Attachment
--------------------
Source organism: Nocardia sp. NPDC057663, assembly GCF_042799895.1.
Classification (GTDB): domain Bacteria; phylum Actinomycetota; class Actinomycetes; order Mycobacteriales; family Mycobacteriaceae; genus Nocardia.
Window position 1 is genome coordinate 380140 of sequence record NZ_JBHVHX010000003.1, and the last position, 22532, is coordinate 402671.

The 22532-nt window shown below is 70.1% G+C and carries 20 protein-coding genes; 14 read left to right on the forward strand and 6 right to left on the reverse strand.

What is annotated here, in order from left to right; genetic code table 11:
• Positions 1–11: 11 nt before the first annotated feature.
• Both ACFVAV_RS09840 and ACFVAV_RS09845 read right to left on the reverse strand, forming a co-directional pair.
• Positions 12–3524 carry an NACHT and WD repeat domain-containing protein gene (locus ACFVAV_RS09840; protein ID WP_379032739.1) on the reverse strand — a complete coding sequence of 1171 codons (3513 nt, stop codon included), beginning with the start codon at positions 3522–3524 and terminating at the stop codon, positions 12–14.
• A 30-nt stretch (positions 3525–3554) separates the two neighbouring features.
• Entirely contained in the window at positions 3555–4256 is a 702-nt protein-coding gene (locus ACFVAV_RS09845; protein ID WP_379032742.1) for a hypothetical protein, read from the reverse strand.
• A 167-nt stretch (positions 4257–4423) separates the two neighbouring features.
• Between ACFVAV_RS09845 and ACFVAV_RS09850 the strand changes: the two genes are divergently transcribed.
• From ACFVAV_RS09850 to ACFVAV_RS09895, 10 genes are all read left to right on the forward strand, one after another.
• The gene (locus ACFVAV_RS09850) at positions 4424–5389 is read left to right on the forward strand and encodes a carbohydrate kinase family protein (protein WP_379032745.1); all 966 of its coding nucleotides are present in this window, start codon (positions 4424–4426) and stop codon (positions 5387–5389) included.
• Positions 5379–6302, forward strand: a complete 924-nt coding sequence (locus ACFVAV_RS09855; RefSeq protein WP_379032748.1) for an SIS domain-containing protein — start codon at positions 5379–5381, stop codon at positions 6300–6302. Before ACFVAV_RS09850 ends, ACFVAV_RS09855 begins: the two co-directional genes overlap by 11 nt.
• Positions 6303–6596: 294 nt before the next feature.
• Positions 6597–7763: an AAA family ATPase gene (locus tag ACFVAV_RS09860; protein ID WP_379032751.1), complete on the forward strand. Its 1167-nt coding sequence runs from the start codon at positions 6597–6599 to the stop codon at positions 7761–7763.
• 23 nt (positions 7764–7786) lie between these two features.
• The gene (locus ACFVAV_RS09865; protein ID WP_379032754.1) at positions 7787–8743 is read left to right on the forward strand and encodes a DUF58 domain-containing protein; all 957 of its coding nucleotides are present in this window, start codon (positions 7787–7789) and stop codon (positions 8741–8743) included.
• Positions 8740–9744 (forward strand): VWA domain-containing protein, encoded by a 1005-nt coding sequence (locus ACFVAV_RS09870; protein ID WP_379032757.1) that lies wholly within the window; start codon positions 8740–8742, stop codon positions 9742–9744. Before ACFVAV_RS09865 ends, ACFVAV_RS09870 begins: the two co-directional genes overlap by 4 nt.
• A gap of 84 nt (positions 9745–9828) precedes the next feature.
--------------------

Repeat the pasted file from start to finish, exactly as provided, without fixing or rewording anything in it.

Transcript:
Source organism: Nocardia sp. NPDC057663, assembly GCF_042799895.1.
Classification (GTDB): domain Bacteria; phylum Actinomycetota; class Actinomycetes; order Mycobacteriales; family Mycobacteriaceae; genus Nocardia.
Window position 1 is genome coordinate 380140 of sequence record NZ_JBHVHX010000003.1, and the last position, 22532, is coordinate 402671.

The 22532-nt window shown below is 70.1% G+C and carries 20 protein-coding genes; 14 read left to right on the forward strand and 6 right to left on the reverse strand.

What is annotated here, in order from left to right; genetic code table 11:
• Positions 1–11: 11 nt before the first annotated feature.
• Both ACFVAV_RS09840 and ACFVAV_RS09845 read right to left on the reverse strand, forming a co-directional pair.
• Positions 12–3524 carry an NACHT and WD repeat domain-containing protein gene (locus ACFVAV_RS09840; protein ID WP_379032739.1) on the reverse strand — a complete coding sequence of 1171 codons (3513 nt, stop codon included), beginning with the start codon at positions 3522–3524 and terminating at the stop codon, positions 12–14.
• A 30-nt stretch (positions 3525–3554) separates the two neighbouring features.
• Entirely contained in the window at positions 3555–4256 is a 702-nt protein-coding gene (locus ACFVAV_RS09845; protein ID WP_379032742.1) for a hypothetical protein, read from the reverse strand.
• A 167-nt stretch (positions 4257–4423) separates the two neighbouring features.
• Between ACFVAV_RS09845 and ACFVAV_RS09850 the strand changes: the two genes are divergently transcribed.
• From ACFVAV_RS09850 to ACFVAV_RS09895, 10 genes are all read left to right on the forward strand, one after another.
• The gene (locus ACFVAV_RS09850) at positions 4424–5389 is read left to right on the forward strand and encodes a carbohydrate kinase family protein (protein WP_379032745.1); all 966 of its coding nucleotides are present in this window, start codon (positions 4424–4426) and stop codon (positions 5387–5389) included.
• Positions 5379–6302, forward strand: a complete 924-nt coding sequence (locus ACFVAV_RS09855; RefSeq protein WP_379032748.1) for an SIS domain-containing protein — start codon at positions 5379–5381, stop codon at positions 6300–6302. Before ACFVAV_RS09850 ends, ACFVAV_RS09855 begins: the two co-directional genes overlap by 11 nt.
• Positions 6303–6596: 294 nt before the next feature.
• Positions 6597–7763: an AAA family ATPase gene (locus tag ACFVAV_RS09860; protein ID WP_379032751.1), complete on the forward strand. Its 1167-nt coding sequence runs from the start codon at positions 6597–6599 to the stop codon at positions 7761–7763.
• 23 nt (positions 7764–7786) lie between these two features.
• The gene (locus ACFVAV_RS09865; protein ID WP_379032754.1) at positions 7787–8743 is read left to right on the forward strand and encodes a DUF58 domain-containing protein; all 957 of its coding nucleotides are present in this window, start codon (positions 7787–7789) and stop codon (positions 8741–8743) included.
• Positions 8740–9744 (forward strand): VWA domain-containing protein, encoded by a 1005-nt coding sequence (locus ACFVAV_RS09870; protein ID WP_379032757.1) that lies wholly within the window; start codon positions 8740–8742, stop codon positions 9742–9744. Before ACFVAV_RS09865 ends, ACFVAV_RS09870 begins: the two co-directional genes overlap by 4 nt.
• A gap of 84 nt (positions 9745–9828) precedes the next feature.